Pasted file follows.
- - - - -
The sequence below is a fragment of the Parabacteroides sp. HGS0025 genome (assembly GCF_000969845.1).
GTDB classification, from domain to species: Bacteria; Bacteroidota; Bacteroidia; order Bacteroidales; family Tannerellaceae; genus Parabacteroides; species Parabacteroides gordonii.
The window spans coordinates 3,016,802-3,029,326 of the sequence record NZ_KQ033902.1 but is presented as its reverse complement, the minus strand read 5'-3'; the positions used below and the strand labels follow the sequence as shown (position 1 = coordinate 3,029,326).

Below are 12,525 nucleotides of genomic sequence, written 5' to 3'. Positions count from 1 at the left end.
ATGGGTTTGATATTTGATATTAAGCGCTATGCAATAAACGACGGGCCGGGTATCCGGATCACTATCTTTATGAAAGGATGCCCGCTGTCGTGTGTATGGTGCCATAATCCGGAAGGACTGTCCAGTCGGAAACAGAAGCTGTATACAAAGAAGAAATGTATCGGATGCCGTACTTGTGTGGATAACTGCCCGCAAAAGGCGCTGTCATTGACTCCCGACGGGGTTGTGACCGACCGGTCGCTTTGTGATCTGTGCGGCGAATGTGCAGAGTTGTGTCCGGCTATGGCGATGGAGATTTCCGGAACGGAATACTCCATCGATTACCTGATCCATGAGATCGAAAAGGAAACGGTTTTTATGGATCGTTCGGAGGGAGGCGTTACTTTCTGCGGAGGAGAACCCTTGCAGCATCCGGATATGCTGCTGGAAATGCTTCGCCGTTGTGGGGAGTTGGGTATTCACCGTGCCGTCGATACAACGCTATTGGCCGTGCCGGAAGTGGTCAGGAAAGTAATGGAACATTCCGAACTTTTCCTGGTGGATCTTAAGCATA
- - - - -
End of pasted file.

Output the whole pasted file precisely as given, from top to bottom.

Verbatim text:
The sequence below is a fragment of the Parabacteroides sp. HGS0025 genome (assembly GCF_000969845.1).
GTDB classification, from domain to species: Bacteria; Bacteroidota; Bacteroidia; order Bacteroidales; family Tannerellaceae; genus Parabacteroides; species Parabacteroides gordonii.
The window spans coordinates 3,016,802-3,029,326 of the sequence record NZ_KQ033902.1 but is presented as its reverse complement, the minus strand read 5'-3'; the positions used below and the strand labels follow the sequence as shown (position 1 = coordinate 3,029,326).

Below are 12,525 nucleotides of genomic sequence, written 5' to 3'. Positions count from 1 at the left end.
ATGGGTTTGATATTTGATATTAAGCGCTATGCAATAAACGACGGGCCGGGTATCCGGATCACTATCTTTATGAAAGGATGCCCGCTGTCGTGTGTATGGTGCCATAATCCGGAAGGACTGTCCAGTCGGAAACAGAAGCTGTATACAAAGAAGAAATGTATCGGATGCCGTACTTGTGTGGATAACTGCCCGCAAAAGGCGCTGTCATTGACTCCCGACGGGGTTGTGACCGACCGGTCGCTTTGTGATCTGTGCGGCGAATGTGCAGAGTTGTGTCCGGCTATGGCGATGGAGATTTCCGGAACGGAATACTCCATCGATTACCTGATCCATGAGATCGAAAAGGAAACGGTTTTTATGGATCGTTCGGAGGGAGGCGTTACTTTCTGCGGAGGAGAACCCTTGCAGCATCCGGATATGCTGCTGGAAATGCTTCGCCGTTGTGGGGAGTTGGGTATTCACCGTGCCGTCGATACAACGCTATTGGCCGTGCCGGAAGTGGTCAGGAAAGTAATGGAACATTCCGAACTTTTCCTGGTGGATCTTAAGCATA